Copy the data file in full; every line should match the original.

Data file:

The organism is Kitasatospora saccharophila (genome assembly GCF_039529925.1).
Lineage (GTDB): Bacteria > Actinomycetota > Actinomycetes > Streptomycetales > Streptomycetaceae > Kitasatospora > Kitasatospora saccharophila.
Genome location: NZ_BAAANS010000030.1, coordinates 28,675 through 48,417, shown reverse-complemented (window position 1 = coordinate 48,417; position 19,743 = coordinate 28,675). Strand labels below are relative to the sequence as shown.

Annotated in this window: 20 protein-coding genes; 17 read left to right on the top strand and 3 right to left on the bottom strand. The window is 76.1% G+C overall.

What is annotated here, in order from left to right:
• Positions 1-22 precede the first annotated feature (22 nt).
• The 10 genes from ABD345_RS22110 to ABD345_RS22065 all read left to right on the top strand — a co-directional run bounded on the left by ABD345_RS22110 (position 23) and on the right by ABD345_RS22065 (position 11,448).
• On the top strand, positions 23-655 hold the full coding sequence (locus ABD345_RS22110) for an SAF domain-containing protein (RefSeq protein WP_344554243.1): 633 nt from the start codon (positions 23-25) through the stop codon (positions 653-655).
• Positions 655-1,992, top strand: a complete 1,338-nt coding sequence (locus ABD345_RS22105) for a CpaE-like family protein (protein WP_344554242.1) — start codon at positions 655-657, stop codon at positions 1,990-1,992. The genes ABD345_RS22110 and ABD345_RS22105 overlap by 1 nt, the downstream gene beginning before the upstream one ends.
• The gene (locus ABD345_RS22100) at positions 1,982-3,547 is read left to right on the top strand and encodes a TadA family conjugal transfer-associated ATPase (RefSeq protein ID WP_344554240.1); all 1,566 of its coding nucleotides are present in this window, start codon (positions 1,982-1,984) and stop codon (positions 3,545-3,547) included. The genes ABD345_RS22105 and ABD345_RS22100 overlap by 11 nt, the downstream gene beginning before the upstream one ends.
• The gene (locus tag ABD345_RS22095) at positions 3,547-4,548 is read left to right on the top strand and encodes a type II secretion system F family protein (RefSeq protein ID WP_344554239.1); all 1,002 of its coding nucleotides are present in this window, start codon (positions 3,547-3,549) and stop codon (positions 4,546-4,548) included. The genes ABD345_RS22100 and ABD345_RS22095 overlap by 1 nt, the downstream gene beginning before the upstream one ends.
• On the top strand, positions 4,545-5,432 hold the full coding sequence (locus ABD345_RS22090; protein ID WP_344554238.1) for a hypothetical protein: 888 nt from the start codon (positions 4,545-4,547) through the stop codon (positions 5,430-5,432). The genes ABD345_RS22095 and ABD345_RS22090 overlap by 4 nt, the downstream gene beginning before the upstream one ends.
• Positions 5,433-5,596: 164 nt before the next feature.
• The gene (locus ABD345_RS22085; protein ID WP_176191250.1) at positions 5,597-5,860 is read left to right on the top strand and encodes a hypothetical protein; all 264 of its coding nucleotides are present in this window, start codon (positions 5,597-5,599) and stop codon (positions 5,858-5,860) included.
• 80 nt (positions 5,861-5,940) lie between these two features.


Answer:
The organism is Kitasatospora saccharophila (genome assembly GCF_039529925.1).
Lineage (GTDB): Bacteria > Actinomycetota > Actinomycetes > Streptomycetales > Streptomycetaceae > Kitasatospora > Kitasatospora saccharophila.
Genome location: NZ_BAAANS010000030.1, coordinates 28,675 through 48,417, shown reverse-complemented (window position 1 = coordinate 48,417; position 19,743 = coordinate 28,675). Strand labels below are relative to the sequence as shown.

Annotated in this window: 20 protein-coding genes; 17 read left to right on the top strand and 3 right to left on the bottom strand. The window is 76.1% G+C overall.

What is annotated here, in order from left to right:
• Positions 1-22 precede the first annotated feature (22 nt).
• The 10 genes from ABD345_RS22110 to ABD345_RS22065 all read left to right on the top strand — a co-directional run bounded on the left by ABD345_RS22110 (position 23) and on the right by ABD345_RS22065 (position 11,448).
• On the top strand, positions 23-655 hold the full coding sequence (locus ABD345_RS22110) for an SAF domain-containing protein (RefSeq protein WP_344554243.1): 633 nt from the start codon (positions 23-25) through the stop codon (positions 653-655).
• Positions 655-1,992, top strand: a complete 1,338-nt coding sequence (locus ABD345_RS22105) for a CpaE-like family protein (protein WP_344554242.1) — start codon at positions 655-657, stop codon at positions 1,990-1,992. The genes ABD345_RS22110 and ABD345_RS22105 overlap by 1 nt, the downstream gene beginning before the upstream one ends.
• The gene (locus ABD345_RS22100) at positions 1,982-3,547 is read left to right on the top strand and encodes a TadA family conjugal transfer-associated ATPase (RefSeq protein ID WP_344554240.1); all 1,566 of its coding nucleotides are present in this window, start codon (positions 1,982-1,984) and stop codon (positions 3,545-3,547) included. The genes ABD345_RS22105 and ABD345_RS22100 overlap by 11 nt, the downstream gene beginning before the upstream one ends.
• The gene (locus tag ABD345_RS22095) at positions 3,547-4,548 is read left to right on the top strand and encodes a type II secretion system F family protein (RefSeq protein ID WP_344554239.1); all 1,002 of its coding nucleotides are present in this window, start codon (positions 3,547-3,549) and stop codon (positions 4,546-4,548) included. The genes ABD345_RS22100 and ABD345_RS22095 overlap by 1 nt, the downstream gene beginning before the upstream one ends.
• On the top strand, positions 4,545-5,432 hold the full coding sequence (locus ABD345_RS22090; protein ID WP_344554238.1) for a hypothetical protein: 888 nt from the start codon (positions 4,545-4,547) through the stop codon (positions 5,430-5,432). The genes ABD345_RS22095 and ABD345_RS22090 overlap by 4 nt, the downstream gene beginning before the upstream one ends.
• Positions 5,433-5,596: 164 nt before the next feature.
• The gene (locus ABD345_RS22085; protein ID WP_176191250.1) at positions 5,597-5,860 is read left to right on the top strand and encodes a hypothetical protein; all 264 of its coding nucleotides are present in this window, start codon (positions 5,597-5,599) and stop codon (positions 5,858-5,860) included.
• 80 nt (positions 5,861-5,940) lie between these two features.